The US is poised to announce a ban on new investment in Russia while increasing sanctions on the country’s financial institutions, state-owned enterprises and government officials, people familiar with the matter said on Tuesday.
“These measures will degrade key instruments of Russian state power, impose acute and immediate economic harm on Russia, and hold accountable the Russian kleptocracy that funds and supports Putin’s war,” one of the people said, adding that the new sanctions would be unveiled on Wednesday and co-ordinated with the G7 and the EU.
“These measures will be taken in lock step with our allies and partners, demonstrating our resolve and unity in imposing unprecedented costs on Russia for its war against Ukraine,” the person added.
Calls for additional sanctions on Moscow have multiplied in recent days in the wake of mounting evidence of war crimes in Ukraine, including a massacre of civilians in the town of Bucha on the outskirts of the capital Kyiv. The EU this week moved to ban Russian coal and other measures to further reduce its dependence on energy imports from Russia.
The US had already banned new investments in Russia’s energy sector, but the step expected on Wednesday would apply the prohibition across the Russian economy, as part of a package designed to send the country “further down the road of economic, financial, and technological isolation”, said the person familiar with the plan.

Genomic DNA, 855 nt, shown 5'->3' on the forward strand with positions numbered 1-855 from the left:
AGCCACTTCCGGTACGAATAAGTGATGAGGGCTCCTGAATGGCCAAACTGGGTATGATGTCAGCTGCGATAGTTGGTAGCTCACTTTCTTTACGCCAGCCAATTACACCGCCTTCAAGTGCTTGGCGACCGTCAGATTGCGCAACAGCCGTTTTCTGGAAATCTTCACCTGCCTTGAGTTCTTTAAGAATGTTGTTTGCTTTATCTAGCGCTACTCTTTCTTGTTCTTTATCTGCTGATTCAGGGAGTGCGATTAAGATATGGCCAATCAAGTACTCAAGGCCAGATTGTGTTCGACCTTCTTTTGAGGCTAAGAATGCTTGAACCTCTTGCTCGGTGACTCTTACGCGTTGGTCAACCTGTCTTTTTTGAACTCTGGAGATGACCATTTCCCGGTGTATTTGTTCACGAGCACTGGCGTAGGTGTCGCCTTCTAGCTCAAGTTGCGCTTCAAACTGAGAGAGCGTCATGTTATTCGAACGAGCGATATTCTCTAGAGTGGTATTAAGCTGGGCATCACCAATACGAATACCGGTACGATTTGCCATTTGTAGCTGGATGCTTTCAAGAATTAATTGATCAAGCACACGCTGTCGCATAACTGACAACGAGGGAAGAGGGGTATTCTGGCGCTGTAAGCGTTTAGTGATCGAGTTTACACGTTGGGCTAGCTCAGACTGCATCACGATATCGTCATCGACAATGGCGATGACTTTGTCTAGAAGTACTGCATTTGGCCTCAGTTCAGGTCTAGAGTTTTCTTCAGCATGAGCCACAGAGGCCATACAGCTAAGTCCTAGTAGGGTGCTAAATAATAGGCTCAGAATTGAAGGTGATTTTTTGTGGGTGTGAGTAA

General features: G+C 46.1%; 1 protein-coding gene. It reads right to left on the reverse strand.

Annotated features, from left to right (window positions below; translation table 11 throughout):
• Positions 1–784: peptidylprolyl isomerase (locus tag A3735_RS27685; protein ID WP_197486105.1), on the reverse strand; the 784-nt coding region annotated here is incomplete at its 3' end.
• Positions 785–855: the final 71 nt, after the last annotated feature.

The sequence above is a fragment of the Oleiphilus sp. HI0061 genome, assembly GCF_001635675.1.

The US and its allies have imposed massive sanctions on Russia since its invasion of Ukraine, including banning any transactions with the Kremlin’s central bank. It is becoming harder to find additional ways to inflict economic punishment on Moscow without risking big negative spillovers for the global economy.
At the same time, the US and the EU are trying to firm up the enforcement of existing sanctions on Russia to limit Moscow’s ability to circumvent the financial punishment by shifting assets to other jurisdictions around the world.
Jake Sullivan, the US national security adviser, on Monday defended the aggressive use of sanctions from criticism that they had failed to stop the war.
“It will take time to grind down the elements of Russian power within the Russian economy, to hit their industrial base hard, to hit the sources of revenue that have propped up this war and have propped up the kleptocracy in Russia,” he said.
“[Sanctions] are a critical tool in ultimately producing a better outcome to this conflict than would otherwise be produced,” he added.
Separately on Tuesday, the US Treasury announced that it was placing sanctions on Hydra, the Russian dark web marketplace, as well as Garantex, a virtual currency exchange that operates largely out of Russia.
Launched in 2015, Hydra is the largest marketplace on the dark web by revenues. It is popular among cyber criminals seeking hacking tools and money laundering services and looking to trade in stolen data and drugs. Treasury said that both Hydra and Garantex were being used by ransomware criminals — many of whom operate out of Russia or Russian-affiliated countries with impunity — to launder millions of dollars of proceeds of their crimes.
Western experts have warned there may be an explosion of financially-motivated cyber crime coming from Russia as existing sanctions bite and hurt the economy.
“The global threat of cyber crime and ransomware that originates in Russia, and the ability of criminal leaders to operate there with impunity, is deeply concerning to the United States,” said Janet Yellen, Treasury secretary. “Our actions send a message today to criminals that you cannot hide on the darknet or their forums, and you cannot hide in Russia or anywhere else in the world.”